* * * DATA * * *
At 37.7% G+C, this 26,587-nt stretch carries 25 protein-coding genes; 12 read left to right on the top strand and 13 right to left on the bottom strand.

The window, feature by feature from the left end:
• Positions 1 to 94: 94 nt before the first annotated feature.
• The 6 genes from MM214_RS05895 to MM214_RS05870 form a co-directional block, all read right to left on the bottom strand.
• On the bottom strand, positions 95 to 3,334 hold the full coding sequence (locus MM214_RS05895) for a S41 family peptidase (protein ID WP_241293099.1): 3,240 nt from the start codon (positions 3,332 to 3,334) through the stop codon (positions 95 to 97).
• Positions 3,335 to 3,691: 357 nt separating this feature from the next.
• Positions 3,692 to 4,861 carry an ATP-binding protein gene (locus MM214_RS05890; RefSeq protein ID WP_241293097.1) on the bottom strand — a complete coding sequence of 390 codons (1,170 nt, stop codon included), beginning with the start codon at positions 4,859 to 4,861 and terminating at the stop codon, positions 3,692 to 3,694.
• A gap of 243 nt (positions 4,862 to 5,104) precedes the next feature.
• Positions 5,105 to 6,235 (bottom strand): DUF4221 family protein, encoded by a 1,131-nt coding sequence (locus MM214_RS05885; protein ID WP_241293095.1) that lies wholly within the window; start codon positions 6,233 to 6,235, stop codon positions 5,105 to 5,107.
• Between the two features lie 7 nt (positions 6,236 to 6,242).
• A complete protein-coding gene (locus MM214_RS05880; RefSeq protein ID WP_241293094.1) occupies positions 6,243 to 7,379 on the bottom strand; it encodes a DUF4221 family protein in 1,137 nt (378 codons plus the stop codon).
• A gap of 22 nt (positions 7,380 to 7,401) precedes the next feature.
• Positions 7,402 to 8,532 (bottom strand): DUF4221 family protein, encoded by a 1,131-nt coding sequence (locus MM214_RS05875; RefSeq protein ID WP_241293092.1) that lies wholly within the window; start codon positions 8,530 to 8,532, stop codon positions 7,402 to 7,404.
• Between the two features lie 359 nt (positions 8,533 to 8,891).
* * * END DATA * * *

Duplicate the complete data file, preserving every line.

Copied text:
At 37.7% G+C, this 26,587-nt stretch carries 25 protein-coding genes; 12 read left to right on the top strand and 13 right to left on the bottom strand.

The window, feature by feature from the left end:
• Positions 1 to 94: 94 nt before the first annotated feature.
• The 6 genes from MM214_RS05895 to MM214_RS05870 form a co-directional block, all read right to left on the bottom strand.
• On the bottom strand, positions 95 to 3,334 hold the full coding sequence (locus MM214_RS05895) for a S41 family peptidase (protein ID WP_241293099.1): 3,240 nt from the start codon (positions 3,332 to 3,334) through the stop codon (positions 95 to 97).
• Positions 3,335 to 3,691: 357 nt separating this feature from the next.
• Positions 3,692 to 4,861 carry an ATP-binding protein gene (locus MM214_RS05890; RefSeq protein ID WP_241293097.1) on the bottom strand — a complete coding sequence of 390 codons (1,170 nt, stop codon included), beginning with the start codon at positions 4,859 to 4,861 and terminating at the stop codon, positions 3,692 to 3,694.
• A gap of 243 nt (positions 4,862 to 5,104) precedes the next feature.
• Positions 5,105 to 6,235 (bottom strand): DUF4221 family protein, encoded by a 1,131-nt coding sequence (locus MM214_RS05885; protein ID WP_241293095.1) that lies wholly within the window; start codon positions 6,233 to 6,235, stop codon positions 5,105 to 5,107.
• Between the two features lie 7 nt (positions 6,236 to 6,242).
• A complete protein-coding gene (locus MM214_RS05880; RefSeq protein ID WP_241293094.1) occupies positions 6,243 to 7,379 on the bottom strand; it encodes a DUF4221 family protein in 1,137 nt (378 codons plus the stop codon).
• A gap of 22 nt (positions 7,380 to 7,401) precedes the next feature.
• Positions 7,402 to 8,532 (bottom strand): DUF4221 family protein, encoded by a 1,131-nt coding sequence (locus MM214_RS05875; RefSeq protein ID WP_241293092.1) that lies wholly within the window; start codon positions 8,530 to 8,532, stop codon positions 7,402 to 7,404.
• Between the two features lie 359 nt (positions 8,533 to 8,891).